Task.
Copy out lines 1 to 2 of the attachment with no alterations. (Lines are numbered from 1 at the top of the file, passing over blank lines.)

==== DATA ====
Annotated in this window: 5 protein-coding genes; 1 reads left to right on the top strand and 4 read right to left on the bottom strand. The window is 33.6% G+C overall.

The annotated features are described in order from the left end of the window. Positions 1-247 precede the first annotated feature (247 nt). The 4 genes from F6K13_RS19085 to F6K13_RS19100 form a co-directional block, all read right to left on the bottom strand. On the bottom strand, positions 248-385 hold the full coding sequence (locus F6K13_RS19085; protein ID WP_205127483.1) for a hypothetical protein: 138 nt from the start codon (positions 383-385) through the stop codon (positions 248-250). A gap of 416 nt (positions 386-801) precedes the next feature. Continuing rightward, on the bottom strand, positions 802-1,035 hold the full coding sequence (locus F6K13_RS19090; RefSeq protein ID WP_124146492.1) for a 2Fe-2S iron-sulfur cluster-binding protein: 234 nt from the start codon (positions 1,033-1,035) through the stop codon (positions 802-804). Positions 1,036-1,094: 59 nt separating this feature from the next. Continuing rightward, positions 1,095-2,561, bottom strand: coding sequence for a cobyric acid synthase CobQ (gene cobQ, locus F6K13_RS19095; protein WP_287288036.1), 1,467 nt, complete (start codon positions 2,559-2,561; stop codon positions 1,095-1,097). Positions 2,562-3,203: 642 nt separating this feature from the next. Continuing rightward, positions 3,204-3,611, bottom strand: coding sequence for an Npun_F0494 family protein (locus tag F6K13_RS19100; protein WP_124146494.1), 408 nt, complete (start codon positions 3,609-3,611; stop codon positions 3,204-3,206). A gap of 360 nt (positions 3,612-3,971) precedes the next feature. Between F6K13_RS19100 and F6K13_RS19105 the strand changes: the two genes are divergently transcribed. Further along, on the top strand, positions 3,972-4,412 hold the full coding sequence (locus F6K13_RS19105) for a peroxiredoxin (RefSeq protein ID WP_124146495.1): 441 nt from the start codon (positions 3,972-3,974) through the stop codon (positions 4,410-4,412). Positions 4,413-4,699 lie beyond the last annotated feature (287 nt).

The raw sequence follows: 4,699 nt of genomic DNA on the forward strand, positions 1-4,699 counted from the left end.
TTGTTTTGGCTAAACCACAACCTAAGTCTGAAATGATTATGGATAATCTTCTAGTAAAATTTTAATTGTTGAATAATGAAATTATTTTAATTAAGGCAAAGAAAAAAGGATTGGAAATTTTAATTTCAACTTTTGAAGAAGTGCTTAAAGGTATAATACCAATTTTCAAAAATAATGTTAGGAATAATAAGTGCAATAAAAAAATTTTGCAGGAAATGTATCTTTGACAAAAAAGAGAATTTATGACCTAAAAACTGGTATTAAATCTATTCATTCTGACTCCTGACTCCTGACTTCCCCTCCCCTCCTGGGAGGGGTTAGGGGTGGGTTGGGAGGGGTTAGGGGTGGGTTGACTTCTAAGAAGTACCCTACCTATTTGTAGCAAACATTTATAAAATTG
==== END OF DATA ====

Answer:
Annotated in this window: 5 protein-coding genes; 1 reads left to right on the top strand and 4 read right to left on the bottom strand. The window is 33.6% G+C overall.

The annotated features are described in order from the left end of the window. Positions 1-247 precede the first annotated feature (247 nt). The 4 genes from F6K13_RS19085 to F6K13_RS19100 form a co-directional block, all read right to left on the bottom strand. On the bottom strand, positions 248-385 hold the full coding sequence (locus F6K13_RS19085; protein ID WP_205127483.1) for a hypothetical protein: 138 nt from the start codon (positions 383-385) through the stop codon (positions 248-250). A gap of 416 nt (positions 386-801) precedes the next feature. Continuing rightward, on the bottom strand, positions 802-1,035 hold the full coding sequence (locus F6K13_RS19090; RefSeq protein ID WP_124146492.1) for a 2Fe-2S iron-sulfur cluster-binding protein: 234 nt from the start codon (positions 1,033-1,035) through the stop codon (positions 802-804). Positions 1,036-1,094: 59 nt separating this feature from the next. Continuing rightward, positions 1,095-2,561, bottom strand: coding sequence for a cobyric acid synthase CobQ (gene cobQ, locus F6K13_RS19095; protein WP_287288036.1), 1,467 nt, complete (start codon positions 2,559-2,561; stop codon positions 1,095-1,097). Positions 2,562-3,203: 642 nt separating this feature from the next. Continuing rightward, positions 3,204-3,611, bottom strand: coding sequence for an Npun_F0494 family protein (locus tag F6K13_RS19100; protein WP_124146494.1), 408 nt, complete (start codon positions 3,609-3,611; stop codon positions 3,204-3,206). A gap of 360 nt (positions 3,612-3,971) precedes the next feature. Between F6K13_RS19100 and F6K13_RS19105 the strand changes: the two genes are divergently transcribed. Further along, on the top strand, positions 3,972-4,412 hold the full coding sequence (locus F6K13_RS19105) for a peroxiredoxin (RefSeq protein ID WP_124146495.1): 441 nt from the start codon (positions 3,972-3,974) through the stop codon (positions 4,410-4,412). Positions 4,413-4,699 lie beyond the last annotated feature (287 nt).